An ecological system dependent upon limited resources will become sustainable when it becomes a closed system (DeAngelis et al. 1989). Through feedbacks, systems can become closed in two ways (Figure 3.1b).

First, all spent and unused materials that are in limited supply must be returned back to the pool of available resources that support future production. This feedback is known in the ecological sciences as elemental or materials cycling; in the vernacular, it is known as recycling. Recycling requires another trophic level—decomposers—to break production back down to its elemental components for reuse in new production. Decomposition is an important limiting step in materials cycling in that it is dependent both on the decomposers' capacity to break down materials and the speed with which materials are broken down. Decomposition is a critical limiting step in maintaining sustainabil-ity. Consequently, technological societies that ultimately depend on materials recycling to become sustainable must ensure that cradle-to-grave life cycle assessments are conducted whenever a new product is designed to ensure that the products are not only durable while in use, but also comparatively easily broken down into their elemental components when discarded. Ignoring decomposition at the design stage can lead to products that are costly or even not economically feasible to recycle. Discarded products end up in landfills. From a global perspective, this is an unsustainable practice because it leads to conversion of land to purposes that jeopardize some of the very ecosystems services (e.g., maintenance of clean water supplies, food production, gas regulation and environmental health) that sustain human livelihoods (Dodds 2008).

Second, systems will become closed when there is self-regulating or negative feedback in the consumer trophic levels. In ecological systems, self-regulating feedback is achieved when members of a trophic level compete for the limited resource. That is, the inefficient capacity to take up and convert resources coupled with demands on resources by the members of the trophic level (competition) limits the growth and ultimate size of the trophic level in a classic Malthusian sense. Technologically advanced societies have developed the capacity to produce in greater quantities and to convert production more efficiently. However, this has often been accomplished with little or no regard to maintain the self-regulating feedback in the system. Consequently, these improvements overcome the self-limiting feedback over the short term but cause long-term problems because of unsustainable positive feedback. For example, production of food was limited globally by the abundance of elemental nitrogen, which was derived largely from nitrogen-fixing plants and natural, physical nitrifying processes. The invention of the Haber-Bosch process for industrial nitrogen synthesis greatly increased humankind's capacity to produce food and thus avert hunger. One could argue, however, that it also played a role in increasing the human population growth rate. In turn, rising human population size, and the associated increase demand for food, requires increasingly more land to be converted for agricultural production, which then increases the demand for water supplies and leads to overfertilization and ultimately pollution (Tilman et al. 2001; MEA 2005). The solution here is to limit consumption and conversion of production (e.g., food) into secondary production (e.g., children) in an effort to reestablish the negative feedback. Reestablishing negative feedback by restraining consumption and population growth is perhaps one of the most politically sensitive yet crucial policy issues facing global sustainability today (Dodds 2008; Speth 2008).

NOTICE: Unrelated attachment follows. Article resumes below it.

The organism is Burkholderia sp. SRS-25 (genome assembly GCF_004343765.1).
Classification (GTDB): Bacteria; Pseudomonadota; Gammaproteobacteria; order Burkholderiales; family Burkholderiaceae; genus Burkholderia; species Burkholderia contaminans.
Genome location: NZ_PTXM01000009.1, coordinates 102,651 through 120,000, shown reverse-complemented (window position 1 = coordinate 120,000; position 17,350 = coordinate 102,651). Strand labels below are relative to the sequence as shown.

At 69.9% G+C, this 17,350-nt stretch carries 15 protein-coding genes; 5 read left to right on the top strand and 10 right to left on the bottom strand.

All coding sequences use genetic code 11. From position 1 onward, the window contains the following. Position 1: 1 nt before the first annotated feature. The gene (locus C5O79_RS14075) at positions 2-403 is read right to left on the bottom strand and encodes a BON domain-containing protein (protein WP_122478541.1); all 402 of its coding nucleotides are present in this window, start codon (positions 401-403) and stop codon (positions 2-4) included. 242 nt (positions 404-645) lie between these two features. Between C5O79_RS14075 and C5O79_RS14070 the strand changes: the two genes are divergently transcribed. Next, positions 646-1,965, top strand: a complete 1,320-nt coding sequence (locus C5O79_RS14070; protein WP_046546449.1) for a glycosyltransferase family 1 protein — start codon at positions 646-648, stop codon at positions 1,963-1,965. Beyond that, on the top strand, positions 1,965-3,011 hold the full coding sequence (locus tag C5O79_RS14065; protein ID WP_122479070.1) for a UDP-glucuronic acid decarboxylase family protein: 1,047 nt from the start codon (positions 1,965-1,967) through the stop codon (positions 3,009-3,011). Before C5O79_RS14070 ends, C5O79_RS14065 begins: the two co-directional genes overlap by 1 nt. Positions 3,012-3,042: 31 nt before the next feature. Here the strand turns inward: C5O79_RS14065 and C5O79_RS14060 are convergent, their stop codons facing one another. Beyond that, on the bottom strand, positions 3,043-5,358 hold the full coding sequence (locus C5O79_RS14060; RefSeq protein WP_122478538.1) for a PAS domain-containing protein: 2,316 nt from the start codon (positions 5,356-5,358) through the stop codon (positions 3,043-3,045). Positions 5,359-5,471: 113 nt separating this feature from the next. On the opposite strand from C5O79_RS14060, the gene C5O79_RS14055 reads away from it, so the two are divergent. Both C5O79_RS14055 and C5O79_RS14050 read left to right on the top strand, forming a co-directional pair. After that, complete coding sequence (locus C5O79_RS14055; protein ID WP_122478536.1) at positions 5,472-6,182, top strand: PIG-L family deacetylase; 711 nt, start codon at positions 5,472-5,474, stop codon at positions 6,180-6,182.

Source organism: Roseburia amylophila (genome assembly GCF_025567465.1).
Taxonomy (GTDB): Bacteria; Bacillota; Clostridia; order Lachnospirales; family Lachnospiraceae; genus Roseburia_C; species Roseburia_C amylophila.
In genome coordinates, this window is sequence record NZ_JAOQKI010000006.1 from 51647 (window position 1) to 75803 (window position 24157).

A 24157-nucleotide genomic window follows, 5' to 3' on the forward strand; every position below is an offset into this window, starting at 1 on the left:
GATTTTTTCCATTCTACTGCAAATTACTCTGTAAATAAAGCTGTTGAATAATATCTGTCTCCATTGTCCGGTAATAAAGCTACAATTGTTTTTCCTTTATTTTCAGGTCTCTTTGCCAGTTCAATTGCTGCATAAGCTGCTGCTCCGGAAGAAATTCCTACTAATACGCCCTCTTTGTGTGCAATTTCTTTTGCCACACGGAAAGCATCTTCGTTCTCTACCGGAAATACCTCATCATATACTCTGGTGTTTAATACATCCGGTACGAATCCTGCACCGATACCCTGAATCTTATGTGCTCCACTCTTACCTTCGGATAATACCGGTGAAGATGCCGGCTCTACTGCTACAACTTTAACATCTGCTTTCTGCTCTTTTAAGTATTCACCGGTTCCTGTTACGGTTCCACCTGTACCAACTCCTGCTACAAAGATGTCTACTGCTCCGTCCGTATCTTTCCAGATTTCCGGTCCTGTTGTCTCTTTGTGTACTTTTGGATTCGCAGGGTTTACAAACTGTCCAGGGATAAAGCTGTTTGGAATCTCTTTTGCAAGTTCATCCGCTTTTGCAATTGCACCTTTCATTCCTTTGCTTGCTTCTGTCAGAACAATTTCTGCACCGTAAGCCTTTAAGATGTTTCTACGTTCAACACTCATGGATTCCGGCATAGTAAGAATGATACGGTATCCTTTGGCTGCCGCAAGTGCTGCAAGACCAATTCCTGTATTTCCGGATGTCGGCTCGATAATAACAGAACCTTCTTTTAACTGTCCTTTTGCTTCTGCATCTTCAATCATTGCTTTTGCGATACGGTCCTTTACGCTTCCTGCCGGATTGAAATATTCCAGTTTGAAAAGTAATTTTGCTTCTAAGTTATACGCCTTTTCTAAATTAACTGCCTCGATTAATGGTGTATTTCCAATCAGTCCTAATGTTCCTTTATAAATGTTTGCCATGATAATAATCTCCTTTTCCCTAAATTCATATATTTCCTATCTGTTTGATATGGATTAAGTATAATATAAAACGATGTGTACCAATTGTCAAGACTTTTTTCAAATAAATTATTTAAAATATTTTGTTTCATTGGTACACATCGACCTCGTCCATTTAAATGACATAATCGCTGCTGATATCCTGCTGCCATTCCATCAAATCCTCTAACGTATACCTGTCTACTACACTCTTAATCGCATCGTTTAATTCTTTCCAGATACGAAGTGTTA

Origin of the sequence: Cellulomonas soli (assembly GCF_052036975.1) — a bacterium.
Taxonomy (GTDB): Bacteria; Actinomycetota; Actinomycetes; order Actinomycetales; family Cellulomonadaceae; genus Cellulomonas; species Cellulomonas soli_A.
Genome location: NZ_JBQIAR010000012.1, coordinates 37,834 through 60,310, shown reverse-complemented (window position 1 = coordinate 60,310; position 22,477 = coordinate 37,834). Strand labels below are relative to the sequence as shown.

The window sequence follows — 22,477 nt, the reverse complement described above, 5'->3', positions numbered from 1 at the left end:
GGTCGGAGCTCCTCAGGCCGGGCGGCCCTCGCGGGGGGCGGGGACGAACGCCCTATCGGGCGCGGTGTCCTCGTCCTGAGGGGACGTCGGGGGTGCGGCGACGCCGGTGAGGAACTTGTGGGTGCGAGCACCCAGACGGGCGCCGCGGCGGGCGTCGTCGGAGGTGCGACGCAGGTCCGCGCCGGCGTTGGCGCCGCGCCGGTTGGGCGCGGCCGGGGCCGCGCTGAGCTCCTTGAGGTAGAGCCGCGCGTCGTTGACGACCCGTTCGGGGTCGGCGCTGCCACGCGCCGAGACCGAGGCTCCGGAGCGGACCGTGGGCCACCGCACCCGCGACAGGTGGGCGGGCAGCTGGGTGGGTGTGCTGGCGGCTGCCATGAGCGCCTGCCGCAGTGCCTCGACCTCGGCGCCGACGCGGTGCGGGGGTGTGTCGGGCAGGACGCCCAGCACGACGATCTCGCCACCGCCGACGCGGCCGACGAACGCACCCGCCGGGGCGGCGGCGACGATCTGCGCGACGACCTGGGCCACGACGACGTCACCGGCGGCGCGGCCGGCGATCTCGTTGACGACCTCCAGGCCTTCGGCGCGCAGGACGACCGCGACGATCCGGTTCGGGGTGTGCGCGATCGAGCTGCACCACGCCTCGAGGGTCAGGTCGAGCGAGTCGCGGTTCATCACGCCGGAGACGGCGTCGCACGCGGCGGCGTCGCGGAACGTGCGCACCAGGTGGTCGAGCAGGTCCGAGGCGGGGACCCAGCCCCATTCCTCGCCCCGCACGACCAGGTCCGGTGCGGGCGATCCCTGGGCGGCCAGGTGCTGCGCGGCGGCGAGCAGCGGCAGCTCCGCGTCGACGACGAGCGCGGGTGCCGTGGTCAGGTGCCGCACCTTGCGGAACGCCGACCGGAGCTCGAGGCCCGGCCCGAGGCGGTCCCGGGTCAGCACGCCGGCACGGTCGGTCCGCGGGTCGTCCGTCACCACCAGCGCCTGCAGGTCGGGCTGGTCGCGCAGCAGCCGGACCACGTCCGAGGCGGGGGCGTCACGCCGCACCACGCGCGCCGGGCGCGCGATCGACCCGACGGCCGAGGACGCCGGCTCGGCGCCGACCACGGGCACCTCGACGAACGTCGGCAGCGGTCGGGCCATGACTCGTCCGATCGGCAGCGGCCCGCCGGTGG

Ecological theory (Loreau 1995) has shown that production and consumption process can be fine-tuned to maximize the flow rate of energy and materials through resource-limited, closed systems (i.e., to maximize sustainable economic activity). This can only be achieved if the total supply (stock) of a limiting resource within the entire system exceeds at least some threshold. This makes intuitive sense. When resources stocks are low, producers cannot persist at steady state. Theory, however, shows that above this threshold, but below twice the threshold level, consumers and producers can persist, but consumers will reduce materials or energy flow. It is only for resource supplies above twice the threshold that consumers are able to maximize flow rates. There are, however, upper limits. If consumption rates are so high that most of the material is bound up for long time periods in the consumer trophic level, rather than in the decomposition process, then production will diminish or even halt. In other words, decomposition, not consumption, must be the rate-limiting step to foster the maximization of flow rates in a sustainable (persistent) system.